Movie Premier: CRJ Film & Tracing Skylines

On September 24, 4FRNT Skis with Poor Boys Productions premiered CRJ: The Chronicle Of A Freeskiing Icon, and Tracing Skylines.

CRJ: The Chronicle Of A Freeskiing Icon – 4FRNT Media

Charles Russel Johnson, better known as CRJ was a freeskier from Truckee, Lake Tahoe California. The film follows a timeline of CR’s life from his first time on skis, to his tragic death in 2010. “The film is a tribute to CRJ, this is our way of honoring him” said Matt Sterbenz, Founder of 4FRNT Skis. 4FRNT Media highlighted accomplishments from CR’s life, when he landed a 1440° spin at the age of 15 years old, or when he landed a 1260° in the X Games against Tanner Hall. While filming in 2005, CR sustained an injury to the head, which caused him to endure a comma, and months of physical therapy. Determined to make a comeback from this injury, CR worked on his backcountry skiing until he eventually took third in Red Bull’s Line Catcher event in 2010. CR expresses his feelings about life as a skier by saying “I’d rather live, actually living and doing what I love, instead of living without skiing for the next 80 years”. This film is not in any way a typical ski movie, it gives viewers a perspective that no other ski film has in the past. CR’s life, represented in the film, inspires skiers to honor the sport, respect the mountain, and ski more passionately. I would recommend this movie to everyone, skier or not.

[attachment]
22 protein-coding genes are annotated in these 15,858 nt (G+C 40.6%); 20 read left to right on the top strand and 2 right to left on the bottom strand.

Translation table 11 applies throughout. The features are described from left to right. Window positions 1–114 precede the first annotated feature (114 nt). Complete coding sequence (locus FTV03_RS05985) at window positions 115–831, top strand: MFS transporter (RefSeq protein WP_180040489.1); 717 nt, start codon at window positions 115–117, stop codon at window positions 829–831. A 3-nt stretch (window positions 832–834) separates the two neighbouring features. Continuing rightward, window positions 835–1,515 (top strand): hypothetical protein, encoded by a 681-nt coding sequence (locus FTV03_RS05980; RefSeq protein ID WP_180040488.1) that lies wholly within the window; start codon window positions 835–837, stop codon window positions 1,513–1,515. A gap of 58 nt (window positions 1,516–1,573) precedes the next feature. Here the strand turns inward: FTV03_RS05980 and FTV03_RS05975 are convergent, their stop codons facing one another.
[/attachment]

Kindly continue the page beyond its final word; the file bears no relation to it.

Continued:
Tracing Skylines – Poor Boyz Productions

TS Poster

Most ski movies don’t start with a surfing trip to Mexico, but Tracing Skylines isn’t like most ski movies. In this movie Poor Boyz Productions takes viewers to locations around the world like British Columbia, Alaska, the Swiss Alps, and Detroit. The film features some of the world’s best skiers in their natural habitat. Every type of skiing you can imagine is represented in a unique and creative way. Sean Pettit plunges into a frozen lake on a lazy (and freezing) day in British Columbia, a not-so-common rite of passage into manhood. Pep Fujas exemplifies what backcountry skiing should be as he drops cliffs and dodges avalanches in Alaska. Karl Fostvedt and Khai Krepela show us what Detroit has to offer as they hit 20 foot drops inside abandoned churches, build kickers out of piles of trash with snow thrown on top, and water ski through the irrigation ditches of suburban Detroit. Even though their lives were in danger multiple times during their time in Detroit, this crew did not give up on their dreams of turning ruins of buildings into a skiers playground. Julien Regnier treks through the alps, rappels off cliff faces (while clipped into skis), and enjoys the serenity of being in a winter paradise. Logan Pehota and other skiers take a small boat out to an island with nothing but a lighthouse. This lighthouse is home to this group of skiers as they ski different lines everyday and continually find ways to push themselves to the next level. The movie ends as the entire crew unites to celebrate the great season that they had. Tracing Skylines is undoubtedly a classic ski film and a must see for everyone in the skiing community.

 

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